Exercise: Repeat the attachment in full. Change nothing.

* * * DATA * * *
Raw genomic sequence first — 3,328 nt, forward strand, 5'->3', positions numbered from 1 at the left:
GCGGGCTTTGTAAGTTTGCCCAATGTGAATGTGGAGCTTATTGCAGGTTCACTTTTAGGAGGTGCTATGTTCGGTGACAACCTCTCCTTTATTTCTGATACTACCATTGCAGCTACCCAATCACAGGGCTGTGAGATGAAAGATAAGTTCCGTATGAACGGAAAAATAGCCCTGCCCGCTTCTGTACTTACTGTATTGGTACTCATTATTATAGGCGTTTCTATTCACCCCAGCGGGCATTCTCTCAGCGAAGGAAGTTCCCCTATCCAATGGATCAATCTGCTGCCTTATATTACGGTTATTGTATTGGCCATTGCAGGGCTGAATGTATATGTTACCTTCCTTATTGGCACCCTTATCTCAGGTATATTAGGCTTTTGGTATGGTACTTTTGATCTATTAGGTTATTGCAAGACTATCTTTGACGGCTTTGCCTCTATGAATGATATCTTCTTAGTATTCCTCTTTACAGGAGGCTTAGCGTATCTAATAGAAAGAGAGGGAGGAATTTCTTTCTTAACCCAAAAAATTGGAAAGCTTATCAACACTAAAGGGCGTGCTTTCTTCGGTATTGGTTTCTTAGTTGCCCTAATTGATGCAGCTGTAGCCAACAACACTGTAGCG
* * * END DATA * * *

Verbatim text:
Raw genomic sequence first — 3,328 nt, forward strand, 5'->3', positions numbered from 1 at the left:
GCGGGCTTTGTAAGTTTGCCCAATGTGAATGTGGAGCTTATTGCAGGTTCACTTTTAGGAGGTGCTATGTTCGGTGACAACCTCTCCTTTATTTCTGATACTACCATTGCAGCTACCCAATCACAGGGCTGTGAGATGAAAGATAAGTTCCGTATGAACGGAAAAATAGCCCTGCCCGCTTCTGTACTTACTGTATTGGTACTCATTATTATAGGCGTTTCTATTCACCCCAGCGGGCATTCTCTCAGCGAAGGAAGTTCCCCTATCCAATGGATCAATCTGCTGCCTTATATTACGGTTATTGTATTGGCCATTGCAGGGCTGAATGTATATGTTACCTTCCTTATTGGCACCCTTATCTCAGGTATATTAGGCTTTTGGTATGGTACTTTTGATCTATTAGGTTATTGCAAGACTATCTTTGACGGCTTTGCCTCTATGAATGATATCTTCTTAGTATTCCTCTTTACAGGAGGCTTAGCGTATCTAATAGAAAGAGAGGGAGGAATTTCTTTCTTAACCCAAAAAATTGGAAAGCTTATCAACACTAAAGGGCGTGCTTTCTTCGGTATTGGTTTCTTAGTTGCCCTAATTGATGCAGCTGTAGCCAACAACACTGTAGCG